Tuesday, December 07, 2010

Showy Natives that Show Up Late

This time of year, with leaves mostly fallen, the landscape is looking pretty bare. A surprise awaited during a recent walk to Herrontown Woods, though, where a lone native Euonymus (Euonymus americanus) was showing off some improbable fruits. It has apt common names--strawberry bush and hearts 'a bustin'.

This may be the only fruiting specimen in all of Princeton, given how hearts 'a bustin' sets a deer's teeth 'a grindin'. It's at the top of the list on a deer's menu. The only reason this shrub managed to make some fruits is that, at eight feet tall, it had somehow managed to reach safely above the browse line. The fruits bust open to reveal the orange seeds, of which only a couple are left in this photo.

By contrast, Princeton woodlands are chocked full of the exotic "winged euonymus" (Euonymus alatus), which has a competitive advantage because deer and other wildlife haven't developed a liking for it. Though the survival of the native Euonymus and other native plant species at Herrontown Woods has been helped by ten years of deer control by the township, this year marks the first time the township has shifted from professional deer management to volunteer bow hunters.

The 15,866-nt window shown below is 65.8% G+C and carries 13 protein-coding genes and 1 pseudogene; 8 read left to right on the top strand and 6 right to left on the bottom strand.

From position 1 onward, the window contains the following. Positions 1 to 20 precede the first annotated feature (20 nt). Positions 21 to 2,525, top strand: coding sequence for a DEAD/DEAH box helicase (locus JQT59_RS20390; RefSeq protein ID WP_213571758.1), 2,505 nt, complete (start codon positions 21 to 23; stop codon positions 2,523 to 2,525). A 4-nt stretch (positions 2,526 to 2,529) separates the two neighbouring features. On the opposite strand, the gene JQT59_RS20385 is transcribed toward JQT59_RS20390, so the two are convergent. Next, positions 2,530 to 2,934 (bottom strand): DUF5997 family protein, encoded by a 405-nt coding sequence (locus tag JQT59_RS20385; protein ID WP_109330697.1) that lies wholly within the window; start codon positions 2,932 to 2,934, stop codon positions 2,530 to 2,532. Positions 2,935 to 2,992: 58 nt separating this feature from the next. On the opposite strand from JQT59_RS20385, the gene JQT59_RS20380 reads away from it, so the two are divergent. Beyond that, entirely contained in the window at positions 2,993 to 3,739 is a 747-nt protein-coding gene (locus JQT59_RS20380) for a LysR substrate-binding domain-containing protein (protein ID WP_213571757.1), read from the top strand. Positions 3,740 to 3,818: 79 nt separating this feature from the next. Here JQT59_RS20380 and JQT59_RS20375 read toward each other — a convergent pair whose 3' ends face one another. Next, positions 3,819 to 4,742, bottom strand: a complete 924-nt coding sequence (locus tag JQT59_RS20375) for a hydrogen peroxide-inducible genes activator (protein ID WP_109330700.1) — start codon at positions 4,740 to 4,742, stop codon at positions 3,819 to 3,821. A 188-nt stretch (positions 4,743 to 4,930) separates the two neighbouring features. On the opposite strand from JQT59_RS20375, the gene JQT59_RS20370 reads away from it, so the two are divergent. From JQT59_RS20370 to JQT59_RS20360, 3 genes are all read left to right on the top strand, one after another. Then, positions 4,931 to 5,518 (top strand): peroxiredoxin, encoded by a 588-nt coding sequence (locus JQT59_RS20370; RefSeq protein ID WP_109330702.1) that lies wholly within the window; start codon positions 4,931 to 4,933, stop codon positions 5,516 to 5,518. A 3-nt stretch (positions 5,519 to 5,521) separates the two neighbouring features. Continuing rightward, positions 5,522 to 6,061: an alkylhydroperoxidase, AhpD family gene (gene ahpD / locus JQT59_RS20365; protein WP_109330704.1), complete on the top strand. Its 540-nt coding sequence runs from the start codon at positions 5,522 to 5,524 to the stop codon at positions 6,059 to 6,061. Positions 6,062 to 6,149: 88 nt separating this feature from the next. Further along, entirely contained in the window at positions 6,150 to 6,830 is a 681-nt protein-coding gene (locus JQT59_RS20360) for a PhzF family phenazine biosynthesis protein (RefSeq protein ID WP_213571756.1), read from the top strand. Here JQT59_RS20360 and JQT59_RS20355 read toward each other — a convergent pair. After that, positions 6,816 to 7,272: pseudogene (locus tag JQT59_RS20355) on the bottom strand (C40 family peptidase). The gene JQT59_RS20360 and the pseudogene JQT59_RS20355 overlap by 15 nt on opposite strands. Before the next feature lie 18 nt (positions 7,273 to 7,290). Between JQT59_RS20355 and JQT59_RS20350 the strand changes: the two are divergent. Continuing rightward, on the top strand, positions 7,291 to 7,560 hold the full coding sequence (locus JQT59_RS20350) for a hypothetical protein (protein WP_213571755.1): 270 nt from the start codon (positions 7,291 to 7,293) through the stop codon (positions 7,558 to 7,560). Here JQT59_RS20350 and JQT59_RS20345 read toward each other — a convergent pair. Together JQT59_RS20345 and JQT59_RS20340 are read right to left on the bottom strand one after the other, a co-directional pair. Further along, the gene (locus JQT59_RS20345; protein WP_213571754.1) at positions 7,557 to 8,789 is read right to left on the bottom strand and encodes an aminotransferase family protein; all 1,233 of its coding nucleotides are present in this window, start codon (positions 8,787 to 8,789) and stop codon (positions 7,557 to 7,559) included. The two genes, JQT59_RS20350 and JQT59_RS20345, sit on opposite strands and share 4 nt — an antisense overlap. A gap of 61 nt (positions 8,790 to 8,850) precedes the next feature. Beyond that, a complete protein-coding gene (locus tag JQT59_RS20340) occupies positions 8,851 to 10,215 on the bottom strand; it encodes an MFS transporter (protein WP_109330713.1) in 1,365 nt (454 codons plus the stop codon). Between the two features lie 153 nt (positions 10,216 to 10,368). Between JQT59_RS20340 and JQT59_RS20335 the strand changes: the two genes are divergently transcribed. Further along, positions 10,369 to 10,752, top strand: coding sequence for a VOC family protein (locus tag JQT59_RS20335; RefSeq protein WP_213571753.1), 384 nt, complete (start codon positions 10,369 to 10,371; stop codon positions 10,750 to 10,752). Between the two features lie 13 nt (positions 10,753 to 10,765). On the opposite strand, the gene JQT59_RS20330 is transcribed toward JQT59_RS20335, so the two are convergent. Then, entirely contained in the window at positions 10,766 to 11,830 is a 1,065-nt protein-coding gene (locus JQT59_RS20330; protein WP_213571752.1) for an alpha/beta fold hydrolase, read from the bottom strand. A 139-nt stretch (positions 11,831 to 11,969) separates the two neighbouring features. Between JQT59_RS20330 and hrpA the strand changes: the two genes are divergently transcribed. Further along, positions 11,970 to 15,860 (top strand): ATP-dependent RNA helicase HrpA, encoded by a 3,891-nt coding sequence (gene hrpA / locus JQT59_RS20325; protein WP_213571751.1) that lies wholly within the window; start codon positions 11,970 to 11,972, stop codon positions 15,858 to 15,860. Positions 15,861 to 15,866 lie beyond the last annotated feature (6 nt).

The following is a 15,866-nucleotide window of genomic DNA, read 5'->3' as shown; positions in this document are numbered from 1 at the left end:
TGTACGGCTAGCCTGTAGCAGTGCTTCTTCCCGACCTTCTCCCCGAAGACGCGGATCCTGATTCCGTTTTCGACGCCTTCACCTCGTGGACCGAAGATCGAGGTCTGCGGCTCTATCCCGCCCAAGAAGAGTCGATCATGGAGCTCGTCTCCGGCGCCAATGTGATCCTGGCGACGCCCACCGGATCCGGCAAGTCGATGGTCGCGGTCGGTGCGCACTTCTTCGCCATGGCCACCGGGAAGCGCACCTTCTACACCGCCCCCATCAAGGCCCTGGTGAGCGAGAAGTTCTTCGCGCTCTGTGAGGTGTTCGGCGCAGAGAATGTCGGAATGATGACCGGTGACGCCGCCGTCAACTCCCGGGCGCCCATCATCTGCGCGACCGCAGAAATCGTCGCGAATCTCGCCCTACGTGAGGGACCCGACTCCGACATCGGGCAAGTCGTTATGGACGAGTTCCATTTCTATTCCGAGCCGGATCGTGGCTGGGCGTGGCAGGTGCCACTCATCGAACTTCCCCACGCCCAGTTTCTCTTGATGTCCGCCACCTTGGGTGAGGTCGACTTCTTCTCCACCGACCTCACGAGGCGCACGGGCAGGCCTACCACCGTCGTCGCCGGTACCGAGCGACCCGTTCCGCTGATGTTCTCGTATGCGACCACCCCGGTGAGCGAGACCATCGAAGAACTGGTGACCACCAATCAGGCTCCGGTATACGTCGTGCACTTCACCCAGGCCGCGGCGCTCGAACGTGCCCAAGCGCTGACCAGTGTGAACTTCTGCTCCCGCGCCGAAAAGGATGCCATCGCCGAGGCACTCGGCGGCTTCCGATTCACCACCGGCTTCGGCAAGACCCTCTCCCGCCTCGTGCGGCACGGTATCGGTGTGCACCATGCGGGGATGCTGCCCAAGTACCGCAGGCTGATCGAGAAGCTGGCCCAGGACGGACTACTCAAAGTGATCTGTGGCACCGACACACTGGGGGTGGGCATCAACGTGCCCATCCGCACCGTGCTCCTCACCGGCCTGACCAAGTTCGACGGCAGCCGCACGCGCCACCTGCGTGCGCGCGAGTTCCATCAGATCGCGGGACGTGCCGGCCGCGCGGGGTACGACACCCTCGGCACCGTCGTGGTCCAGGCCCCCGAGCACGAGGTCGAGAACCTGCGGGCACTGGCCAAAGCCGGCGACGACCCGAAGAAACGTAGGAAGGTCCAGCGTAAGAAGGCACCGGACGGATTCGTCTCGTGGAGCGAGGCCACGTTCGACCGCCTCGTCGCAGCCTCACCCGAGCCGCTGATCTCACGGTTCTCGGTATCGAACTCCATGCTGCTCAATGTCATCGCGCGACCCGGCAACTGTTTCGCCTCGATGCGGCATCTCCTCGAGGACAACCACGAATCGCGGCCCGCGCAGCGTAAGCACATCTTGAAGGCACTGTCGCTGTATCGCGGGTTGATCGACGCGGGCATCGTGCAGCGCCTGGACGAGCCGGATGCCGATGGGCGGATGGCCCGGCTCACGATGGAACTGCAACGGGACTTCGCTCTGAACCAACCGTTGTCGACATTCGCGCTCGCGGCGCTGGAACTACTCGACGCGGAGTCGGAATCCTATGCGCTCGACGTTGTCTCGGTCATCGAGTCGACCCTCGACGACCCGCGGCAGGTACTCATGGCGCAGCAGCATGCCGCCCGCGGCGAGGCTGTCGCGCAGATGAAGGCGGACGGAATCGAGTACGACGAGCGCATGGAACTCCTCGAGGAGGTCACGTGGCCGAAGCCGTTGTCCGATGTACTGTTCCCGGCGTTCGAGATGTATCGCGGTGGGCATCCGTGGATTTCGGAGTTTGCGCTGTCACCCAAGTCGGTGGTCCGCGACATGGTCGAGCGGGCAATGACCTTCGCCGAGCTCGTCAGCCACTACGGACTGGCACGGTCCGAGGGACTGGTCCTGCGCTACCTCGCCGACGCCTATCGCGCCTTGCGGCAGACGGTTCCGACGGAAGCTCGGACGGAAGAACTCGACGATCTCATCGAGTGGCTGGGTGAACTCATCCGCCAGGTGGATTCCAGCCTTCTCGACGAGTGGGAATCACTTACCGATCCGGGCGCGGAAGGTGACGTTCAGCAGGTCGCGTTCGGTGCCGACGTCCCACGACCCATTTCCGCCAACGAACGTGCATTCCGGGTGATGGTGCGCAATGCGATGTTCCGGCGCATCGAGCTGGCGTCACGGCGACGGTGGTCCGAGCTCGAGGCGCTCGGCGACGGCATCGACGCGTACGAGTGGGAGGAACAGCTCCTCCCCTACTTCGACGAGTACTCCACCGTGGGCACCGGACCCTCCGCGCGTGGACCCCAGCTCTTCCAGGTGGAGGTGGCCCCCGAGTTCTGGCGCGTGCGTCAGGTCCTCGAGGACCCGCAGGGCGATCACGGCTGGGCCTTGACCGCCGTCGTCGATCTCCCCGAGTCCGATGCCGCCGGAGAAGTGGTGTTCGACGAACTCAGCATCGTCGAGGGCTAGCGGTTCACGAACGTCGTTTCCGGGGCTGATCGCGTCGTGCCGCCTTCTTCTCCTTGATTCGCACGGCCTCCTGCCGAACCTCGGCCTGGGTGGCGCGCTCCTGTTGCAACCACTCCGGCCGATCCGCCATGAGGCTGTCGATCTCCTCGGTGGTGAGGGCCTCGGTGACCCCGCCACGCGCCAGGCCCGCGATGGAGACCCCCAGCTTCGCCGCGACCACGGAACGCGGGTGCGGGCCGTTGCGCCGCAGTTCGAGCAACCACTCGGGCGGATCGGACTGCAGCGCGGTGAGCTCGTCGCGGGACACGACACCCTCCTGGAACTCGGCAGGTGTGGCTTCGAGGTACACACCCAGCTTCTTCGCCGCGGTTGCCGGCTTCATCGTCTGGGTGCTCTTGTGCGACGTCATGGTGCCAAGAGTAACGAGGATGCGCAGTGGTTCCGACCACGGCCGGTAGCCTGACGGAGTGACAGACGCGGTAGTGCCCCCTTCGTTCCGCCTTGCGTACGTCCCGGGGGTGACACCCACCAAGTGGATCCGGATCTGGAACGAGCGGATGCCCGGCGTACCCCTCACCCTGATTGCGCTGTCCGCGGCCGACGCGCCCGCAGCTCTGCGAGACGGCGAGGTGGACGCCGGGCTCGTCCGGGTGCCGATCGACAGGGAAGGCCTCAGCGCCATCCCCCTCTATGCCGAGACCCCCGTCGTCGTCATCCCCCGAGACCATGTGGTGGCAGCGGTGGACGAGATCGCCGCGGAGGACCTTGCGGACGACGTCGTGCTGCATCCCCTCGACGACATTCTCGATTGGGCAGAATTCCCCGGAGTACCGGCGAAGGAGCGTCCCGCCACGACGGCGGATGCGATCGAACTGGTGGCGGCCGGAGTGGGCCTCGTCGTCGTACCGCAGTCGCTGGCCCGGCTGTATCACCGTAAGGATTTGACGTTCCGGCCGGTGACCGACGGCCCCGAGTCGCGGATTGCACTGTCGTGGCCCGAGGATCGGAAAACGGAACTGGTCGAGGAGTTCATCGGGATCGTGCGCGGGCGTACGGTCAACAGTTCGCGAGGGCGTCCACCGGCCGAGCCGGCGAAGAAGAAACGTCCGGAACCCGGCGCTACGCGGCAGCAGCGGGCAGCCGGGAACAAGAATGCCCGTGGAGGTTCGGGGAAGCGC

Another showy native that's an eye catcher in late fall is purple muhly grass (Muhlenbergia capillaris), whose seed structures form clouds of purple. The only place I've ever seen it growing wild was along a stretch of road in Durham, NC, where diabase soil and annual clearance of brush underneath powerlines offered this sun-loving prairie grass a place to survive.

In the background in the photo are pots of big bluestem, a native prairie grass that grows wild in Princeton along the petroleum pipeline right of way. Nice to see these native grasses finding their way into a local garden.

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